Actor and director Ethan Hawke is very familiar with Austin. He was born in the Texas city, and while he did move to the East Coast, the honorary Texan returns to the city often, while rehearsing and filming movies like Before Sunrise and Boyhood with his movie partner/director Richard Linklater.
Eater went on a mini Austin restaurant tour with Hawke, who directed Blaze, a film about musician Blaze Foley with strong Texas ties, and the film’s star Ben Dickey. While Hawke wanted to film the movie in Austin, he couldn’t because of the lack of film incentives. The pair talked about their favorite Austin restaurants, reminisced about his old film memories, remembered now-gone institutions (RIP Las Manitas), and pondered the future of the city.
The order: tamale; sweet potatoes; cucumber salad; Feel Good juice shots
Before filming Before Sunrise, Hawke, director Linklater, and actress Julie Delpy rehearsed and developed the script in Austin. One of their usual spots included Tex-Mex vegetarian restaurant Mr. Natural (1901 East Cesar Chavez Street, Holly). “We had some of our best rehearsals right here,” Hawke said.
Linklater was the second vegetarian Hawke had ever met. The first was the late actor River Phoenix (“I was 14,” he said, “and I literally thought he was nuts. I couldn’t even understand. I just imagined having a hamburger with just the bun.”).
“Whenever I come to Austin, this is the first place I come,” said Hawke. “The salads are fresh, they put a lot of effort into it, and it’s completely unpretentious. The combination of Mexican food, which is my favorite, the people here, and the total low-key environment.”
Since the East Cesar Chavez restaurant was one of Linklater’s go-to spots, the director also brought the cast of Newton Boys to the restaurant, which also filmed in Austin. “He got so used to coming here, he forgot to tell them this was a vegetarian joint,” Hawke said. “I remember listening to Matthew McConaughey go, ‘Where’s the meat?’”
The order: raw oysters; grilled oysters; fried chicken; okra
Ben Dickey first visited Lucy’s Fried Chicken’s South Austin location (2218 College Avenue, Bouldin) after a recording session at the nearby Arlyn Studios with musician and Blaze co-star Charlie Sexton. He was instantly smitten.
“I love places that are clearly designed to emanate love of drinks and being with people,” Dickey said. The oysters didn’t hurt, either, which come with “condiments that are very graceful, easy, and smart,” he said. “The fried chicken is done beautifully well.”
Whenever Dickey visits the restaurant, he “gets really excited and I want to over-order.” He continued: “I wanted to come here every night. I could tell that the mission is to be easy and be kind, and there’s no overwrought ‘welcome y’all, come on in’ vibe.”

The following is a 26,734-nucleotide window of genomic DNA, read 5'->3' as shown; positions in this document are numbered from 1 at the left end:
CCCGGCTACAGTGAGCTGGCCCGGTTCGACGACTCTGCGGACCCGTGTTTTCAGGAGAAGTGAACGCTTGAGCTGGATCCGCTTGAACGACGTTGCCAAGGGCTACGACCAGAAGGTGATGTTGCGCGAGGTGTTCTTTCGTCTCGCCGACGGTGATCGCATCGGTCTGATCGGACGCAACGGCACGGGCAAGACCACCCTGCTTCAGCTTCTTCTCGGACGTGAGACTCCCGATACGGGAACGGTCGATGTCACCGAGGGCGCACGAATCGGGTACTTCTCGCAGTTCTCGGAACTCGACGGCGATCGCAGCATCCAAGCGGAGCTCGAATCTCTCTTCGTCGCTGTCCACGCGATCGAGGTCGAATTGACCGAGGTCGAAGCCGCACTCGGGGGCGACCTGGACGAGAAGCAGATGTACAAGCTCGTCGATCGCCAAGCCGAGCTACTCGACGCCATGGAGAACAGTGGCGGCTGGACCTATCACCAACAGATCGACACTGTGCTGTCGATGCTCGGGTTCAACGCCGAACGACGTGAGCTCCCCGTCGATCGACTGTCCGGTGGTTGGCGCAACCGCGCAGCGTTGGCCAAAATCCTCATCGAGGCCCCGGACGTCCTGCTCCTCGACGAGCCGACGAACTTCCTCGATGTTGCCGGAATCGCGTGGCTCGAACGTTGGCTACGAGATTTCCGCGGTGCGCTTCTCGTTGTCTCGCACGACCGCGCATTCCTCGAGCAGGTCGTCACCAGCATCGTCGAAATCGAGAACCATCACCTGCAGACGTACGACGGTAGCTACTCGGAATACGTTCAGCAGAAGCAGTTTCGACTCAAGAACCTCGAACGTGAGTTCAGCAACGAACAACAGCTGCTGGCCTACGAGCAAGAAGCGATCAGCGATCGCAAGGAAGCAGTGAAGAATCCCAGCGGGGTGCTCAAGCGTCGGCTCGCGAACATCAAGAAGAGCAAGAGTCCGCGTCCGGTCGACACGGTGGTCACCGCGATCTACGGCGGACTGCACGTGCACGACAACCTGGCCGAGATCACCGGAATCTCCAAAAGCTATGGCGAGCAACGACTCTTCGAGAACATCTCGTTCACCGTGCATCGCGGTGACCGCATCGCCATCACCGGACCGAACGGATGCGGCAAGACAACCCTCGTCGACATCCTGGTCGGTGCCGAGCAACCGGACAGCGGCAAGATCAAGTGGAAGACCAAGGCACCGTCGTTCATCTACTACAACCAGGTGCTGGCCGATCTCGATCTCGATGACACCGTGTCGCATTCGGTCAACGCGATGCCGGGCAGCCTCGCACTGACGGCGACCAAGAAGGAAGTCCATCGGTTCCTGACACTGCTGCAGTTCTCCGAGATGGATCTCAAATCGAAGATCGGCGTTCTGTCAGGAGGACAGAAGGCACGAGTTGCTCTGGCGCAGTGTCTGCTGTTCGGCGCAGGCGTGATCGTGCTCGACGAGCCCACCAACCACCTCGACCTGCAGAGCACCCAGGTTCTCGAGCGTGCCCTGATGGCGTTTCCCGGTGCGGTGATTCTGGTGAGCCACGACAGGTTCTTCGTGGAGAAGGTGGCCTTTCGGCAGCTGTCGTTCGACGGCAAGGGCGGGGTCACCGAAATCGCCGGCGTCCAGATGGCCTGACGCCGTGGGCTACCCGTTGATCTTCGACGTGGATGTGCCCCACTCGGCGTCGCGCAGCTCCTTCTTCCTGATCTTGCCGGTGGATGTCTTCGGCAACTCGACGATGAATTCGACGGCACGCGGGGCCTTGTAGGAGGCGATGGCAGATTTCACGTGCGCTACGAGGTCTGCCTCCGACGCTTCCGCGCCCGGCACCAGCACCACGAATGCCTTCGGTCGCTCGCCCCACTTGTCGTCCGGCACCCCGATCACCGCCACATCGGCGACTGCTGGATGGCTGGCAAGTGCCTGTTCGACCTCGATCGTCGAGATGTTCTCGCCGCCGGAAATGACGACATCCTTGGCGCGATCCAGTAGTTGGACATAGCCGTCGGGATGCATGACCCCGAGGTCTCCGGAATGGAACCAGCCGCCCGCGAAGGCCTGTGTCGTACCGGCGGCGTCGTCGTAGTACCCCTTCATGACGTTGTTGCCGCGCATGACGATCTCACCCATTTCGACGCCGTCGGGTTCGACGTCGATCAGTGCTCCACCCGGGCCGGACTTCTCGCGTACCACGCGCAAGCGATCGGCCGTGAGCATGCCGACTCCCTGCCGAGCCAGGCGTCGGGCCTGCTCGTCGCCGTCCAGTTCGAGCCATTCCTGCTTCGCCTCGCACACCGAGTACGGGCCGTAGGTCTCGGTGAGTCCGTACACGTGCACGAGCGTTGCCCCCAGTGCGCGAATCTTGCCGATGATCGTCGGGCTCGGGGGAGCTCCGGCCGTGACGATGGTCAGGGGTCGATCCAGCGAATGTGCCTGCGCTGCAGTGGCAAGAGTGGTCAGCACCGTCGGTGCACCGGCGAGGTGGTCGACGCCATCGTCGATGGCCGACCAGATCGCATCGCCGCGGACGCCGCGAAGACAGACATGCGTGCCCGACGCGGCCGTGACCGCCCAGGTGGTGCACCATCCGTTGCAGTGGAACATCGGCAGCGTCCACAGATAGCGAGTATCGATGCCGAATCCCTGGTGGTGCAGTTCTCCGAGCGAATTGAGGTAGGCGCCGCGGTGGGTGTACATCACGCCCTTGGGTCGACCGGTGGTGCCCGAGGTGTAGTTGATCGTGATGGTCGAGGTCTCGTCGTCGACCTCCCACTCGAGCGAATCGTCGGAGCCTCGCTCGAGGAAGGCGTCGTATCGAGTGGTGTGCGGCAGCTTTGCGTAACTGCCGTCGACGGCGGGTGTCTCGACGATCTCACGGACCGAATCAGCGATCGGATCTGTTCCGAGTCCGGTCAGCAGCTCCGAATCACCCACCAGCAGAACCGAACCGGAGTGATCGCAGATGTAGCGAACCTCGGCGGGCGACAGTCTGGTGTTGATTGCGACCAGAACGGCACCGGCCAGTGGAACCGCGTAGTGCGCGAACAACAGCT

Dickey understood the difficulties in running a restaurant. He worked in the service industry in Philadelphia, where he eventually became a chef at restaurant and music venue Johnny Brenda’s (“the hippest, coolest restaurant in Philly,” Hawke chimed in).
Another South Austin restaurant Dickey often dined at is Elizabeth Street Cafe (1501 South 1st Street, Bouldin), because he’s a fan of Vietnamese food, though he acknowledged: “I’m a little bit of a snob, but I know when French-Vietnamese go together. It’s a little gringo-esque. I like gringo food, too.”
Since it’s Texas, Hawke believes in the power of tacos. “One thing I like is quite simply the culture of ordering tacos,” he said. “I don’t know why people on the East Coast don’t. It’s such a wonderful food that travels fast. Fun to eat, it’s delicious, and you can get all different kinds.”
Hawke has fond memories of frequenting much-beloved downtown Tex-Mex cafe Las Manitas. “They had the best migas,” he said. “I used to go there every damn day when I was here.” He enjoyed how it was an easygoing place.
The order: Two burgers, including the Fats Domino burger; fried onion rings
Hawke remembered when West Sixth Street wasn’t as developed as it is now. “The essential question for Austinites right now is how to make this growing city a good thing?” Hawke asked. He pointed out how many of the places where Foley performed, like the Austin Outhouse featured in the film, don’t exist anymore.
Now, “you either have chains or expensive places,” Hawke said, “but still, as it grows, the people who are coming and moving here are the people who love old Austin. They want to be part of that.”
But then the question, as Hawke asked, is: “How to keep that flame burning with unconventional thinking and artistic welcoming?”
Hawke doesn’t know what the concrete answer to that is. “I don’t think the good times are ever gone in that way,” he said. “You just have to be authentic and open a cool restaurant and make sure you look for the ones who do.”
Hut’s reminded Hawke of another older restaurant he went to a lot, Star Seeds Cafe. When he would come to Austin to meet with Linklater, he’d stay at a “little shithole” motel, and go drink “amazing milkshakes” at this “all-hours diner with a little sleaze factor,” he remembered. It was the spot where everyone would regroup after the end of a long day without the help of cell phones.
The order: Can of Lone Star; whiskey neat
Hawke remembered frequenting campus dive bar Hole in the Wall (2538 Guadalupe Street, the Drag) back when there were pool and ping-pong tables in the back room during Before Sunrise rehearsals. “I learned very quickly that Linklater’s one of the greatest gamesmen of all-time,” he said. While Julie Delpy wouldn’t play, she’d root for Linklater, much to Hawke’s chagrin.
Blaze Foley actually played at Hole in the Wall, along with his friend and fellow musician Townes Van Zandt. It was said that Foley would often step in for Van Zandt when he was too under the influence during performances.
Even though Austin has changed a lot since the 1990s when he frolicked through the town with Linklater, the city’s heart is still the same to Hawke.